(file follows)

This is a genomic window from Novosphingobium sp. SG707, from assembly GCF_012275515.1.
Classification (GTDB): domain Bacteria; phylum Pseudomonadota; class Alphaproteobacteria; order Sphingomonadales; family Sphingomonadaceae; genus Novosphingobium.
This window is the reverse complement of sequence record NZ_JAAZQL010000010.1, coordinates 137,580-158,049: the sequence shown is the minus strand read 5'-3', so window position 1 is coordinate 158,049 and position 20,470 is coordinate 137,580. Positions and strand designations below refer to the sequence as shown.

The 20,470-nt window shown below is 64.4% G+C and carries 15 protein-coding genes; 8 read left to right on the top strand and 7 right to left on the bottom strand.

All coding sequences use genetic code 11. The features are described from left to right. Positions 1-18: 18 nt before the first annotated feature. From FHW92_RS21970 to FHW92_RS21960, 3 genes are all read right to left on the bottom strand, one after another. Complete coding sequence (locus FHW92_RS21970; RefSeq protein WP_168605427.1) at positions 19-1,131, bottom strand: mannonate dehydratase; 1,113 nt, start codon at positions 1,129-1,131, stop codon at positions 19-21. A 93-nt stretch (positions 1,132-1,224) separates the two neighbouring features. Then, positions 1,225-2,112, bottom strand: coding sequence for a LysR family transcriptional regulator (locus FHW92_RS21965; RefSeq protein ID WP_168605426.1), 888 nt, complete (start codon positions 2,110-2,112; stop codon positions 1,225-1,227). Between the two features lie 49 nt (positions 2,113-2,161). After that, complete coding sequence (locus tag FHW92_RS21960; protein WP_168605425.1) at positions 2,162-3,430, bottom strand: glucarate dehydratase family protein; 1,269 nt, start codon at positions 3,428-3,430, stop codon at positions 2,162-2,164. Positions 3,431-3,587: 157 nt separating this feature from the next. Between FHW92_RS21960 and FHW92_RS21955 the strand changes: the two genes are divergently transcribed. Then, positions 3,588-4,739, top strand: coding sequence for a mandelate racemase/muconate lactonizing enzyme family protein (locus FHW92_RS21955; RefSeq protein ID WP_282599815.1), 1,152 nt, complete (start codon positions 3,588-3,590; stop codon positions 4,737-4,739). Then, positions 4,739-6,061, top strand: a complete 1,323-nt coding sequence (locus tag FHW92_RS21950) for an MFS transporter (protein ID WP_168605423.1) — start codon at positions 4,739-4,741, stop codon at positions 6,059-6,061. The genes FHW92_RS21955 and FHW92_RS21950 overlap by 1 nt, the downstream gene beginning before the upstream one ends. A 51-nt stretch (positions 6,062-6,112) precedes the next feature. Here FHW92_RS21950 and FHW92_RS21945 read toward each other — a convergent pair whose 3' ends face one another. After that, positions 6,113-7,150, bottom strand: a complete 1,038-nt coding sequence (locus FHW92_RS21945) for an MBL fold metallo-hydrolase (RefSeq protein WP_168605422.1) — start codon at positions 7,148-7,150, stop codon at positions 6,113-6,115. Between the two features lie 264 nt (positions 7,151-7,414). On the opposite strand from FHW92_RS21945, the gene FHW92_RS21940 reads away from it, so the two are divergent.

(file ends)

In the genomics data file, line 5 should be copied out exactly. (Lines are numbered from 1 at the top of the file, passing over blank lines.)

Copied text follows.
All coding sequences use genetic code 11. The features are described from left to right. Positions 1-18: 18 nt before the first annotated feature. From FHW92_RS21970 to FHW92_RS21960, 3 genes are all read right to left on the bottom strand, one after another. Complete coding sequence (locus FHW92_RS21970; RefSeq protein WP_168605427.1) at positions 19-1,131, bottom strand: mannonate dehydratase; 1,113 nt, start codon at positions 1,129-1,131, stop codon at positions 19-21. A 93-nt stretch (positions 1,132-1,224) separates the two neighbouring features. Then, positions 1,225-2,112, bottom strand: coding sequence for a LysR family transcriptional regulator (locus FHW92_RS21965; RefSeq protein ID WP_168605426.1), 888 nt, complete (start codon positions 2,110-2,112; stop codon positions 1,225-1,227). Between the two features lie 49 nt (positions 2,113-2,161). After that, complete coding sequence (locus tag FHW92_RS21960; protein WP_168605425.1) at positions 2,162-3,430, bottom strand: glucarate dehydratase family protein; 1,269 nt, start codon at positions 3,428-3,430, stop codon at positions 2,162-2,164. Positions 3,431-3,587: 157 nt separating this feature from the next. Between FHW92_RS21960 and FHW92_RS21955 the strand changes: the two genes are divergently transcribed. Then, positions 3,588-4,739, top strand: coding sequence for a mandelate racemase/muconate lactonizing enzyme family protein (locus FHW92_RS21955; RefSeq protein ID WP_282599815.1), 1,152 nt, complete (start codon positions 3,588-3,590; stop codon positions 4,737-4,739). Then, positions 4,739-6,061, top strand: a complete 1,323-nt coding sequence (locus tag FHW92_RS21950) for an MFS transporter (protein ID WP_168605423.1) — start codon at positions 4,739-4,741, stop codon at positions 6,059-6,061. The genes FHW92_RS21955 and FHW92_RS21950 overlap by 1 nt, the downstream gene beginning before the upstream one ends. A 51-nt stretch (positions 6,062-6,112) precedes the next feature. Here FHW92_RS21950 and FHW92_RS21945 read toward each other — a convergent pair whose 3' ends face one another. After that, positions 6,113-7,150, bottom strand: a complete 1,038-nt coding sequence (locus FHW92_RS21945) for an MBL fold metallo-hydrolase (RefSeq protein WP_168605422.1) — start codon at positions 7,148-7,150, stop codon at positions 6,113-6,115. Between the two features lie 264 nt (positions 7,151-7,414). On the opposite strand from FHW92_RS21945, the gene FHW92_RS21940 reads away from it, so the two are divergent.